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On this subject, here is an article about Recruiting: What if your recruiting function could turn your company into what McKinsey calls a “grower”? Or if recruiting could be the key to making your company cash flow positive? We estimate that the hidden value in recruiting that can be unlocked by data and analytics can add the equivalent of 4% to 5% of revenue — over $4 million for a $100 million revenue company — every year.
Capturing this value doesn’t require that the recruiting team (already under pressure) work harder or learn data science. It does mean that recruiting leaders have to think of recruiting as a business. At its heart, recruiting takes raw inputs (candidates), transforms them through the interview and assessment process, and delivers refined outputs (new hires!), meeting a grateful customer’s (i.e., hiring manager’s) business needs.
You don’t have to be a data analyst to “Run a Lean, Mean Recruiting Machine.” We’ll show you how to team up with the data experts in your company to help you:
- Understand what volume you need at every stage of your funnel to meet your hiring goals
- Calibrate speed through funnel — understand the cost of moving too slowly, and know when you’re going too fast
- Show your leaders how to balance aggressive hiring goals, speed of hiring, and quality of hires
The recruiting business model generates lots of data — page views, click-throughs, apply starts, interview assessment ratings, offer parameters, acceptance and decline rates, and more. And sure enough, businesses are learning how to apply state-of-the-art analytics to become more efficient, more effective, and make better decisions as they discover hidden value in recruiting.
And they’re often finding that value in the shadowy corners of inefficient processes and inaccurate decisions. Inefficient processes result in delays, like taking too long to fill a position, or worse, not filling it at all. Every day that engineer seat is empty, or that salesperson isn’t closing a deal, means forfeited revenues. Poor decisions mean hiring the wrong person — or failing to hire the right person. Poor decisions also result in revenues delayed, or forever lost. Poor decisions destroy value.
3 Examples of Unlocking Hidden Value
1. Understanding How Uncertainty Creates Unforeseen Delays and Obstacles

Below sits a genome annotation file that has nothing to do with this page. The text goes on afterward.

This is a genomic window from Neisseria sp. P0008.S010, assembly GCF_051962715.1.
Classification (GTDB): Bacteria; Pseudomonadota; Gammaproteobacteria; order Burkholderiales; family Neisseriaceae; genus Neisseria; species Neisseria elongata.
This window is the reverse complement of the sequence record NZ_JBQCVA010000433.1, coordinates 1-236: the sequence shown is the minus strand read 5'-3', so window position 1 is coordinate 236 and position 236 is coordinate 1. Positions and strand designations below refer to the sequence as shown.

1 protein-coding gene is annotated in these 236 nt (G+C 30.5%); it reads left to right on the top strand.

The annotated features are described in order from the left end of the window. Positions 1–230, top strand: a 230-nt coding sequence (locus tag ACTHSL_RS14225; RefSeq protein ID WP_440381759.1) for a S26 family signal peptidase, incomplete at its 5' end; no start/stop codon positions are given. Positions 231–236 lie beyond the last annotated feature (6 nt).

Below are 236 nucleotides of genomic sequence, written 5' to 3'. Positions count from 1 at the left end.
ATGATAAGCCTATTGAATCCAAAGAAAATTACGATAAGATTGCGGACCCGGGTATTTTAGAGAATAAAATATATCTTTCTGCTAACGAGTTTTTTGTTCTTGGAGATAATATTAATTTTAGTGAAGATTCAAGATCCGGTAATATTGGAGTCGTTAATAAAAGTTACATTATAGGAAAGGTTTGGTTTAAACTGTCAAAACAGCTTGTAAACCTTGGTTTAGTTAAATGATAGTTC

Kim is responsible for helping her company meet aggressive growth goals by recruiting and hiring five engineers a week for 10 weeks, 50 in all. Kim is certain she can deliver based on recent hiring success:
Things don’t go as planned. Almost immediately, Kim misses her weekly goal. What’s happening?
It turns out that an average of 100 applicants or 40 interviews a week isn’t the same as exactly 100 applicants or 40 interviews. Weeks with higher than average results, or below average results, wreak havoc with the business outcomes.
Fortunately, Kim has made friends with Alex in the analytics group. Alex shows her, using a fancy technique called Monte Carlo simulation and an easy-to-grasp dashboard, that her chances of success over ten weeks are not 100%, not even 50%, but less than 1%. Before Kim panics, Alex also shows her some quick steps that raise her odds of success to over 80%. We’re looking forward to diving deeper into this example during our presentation to show you the insights that save the day for Alex.
2. How to Think About Speed in Recruiting
We’ve mentioned that speed-to-hire is a critical variable for the value of the recruiting business. A 30-day hiring delay for critical talent holds back the revenue-generating activities of that talent by 30 days, which adds up to big bucks over time. So it should make sense to do everything it takes to hire quickly, even if it means paying above market, right?
The shape of the curve implies that using compensation to speed up hiring, or conversely slowing hiring to save money, destroys value in both directions. This is an important concept for recruiters — and hiring managers — to understand and agree on.
3. Getting It Right: The End-to-End Assessment
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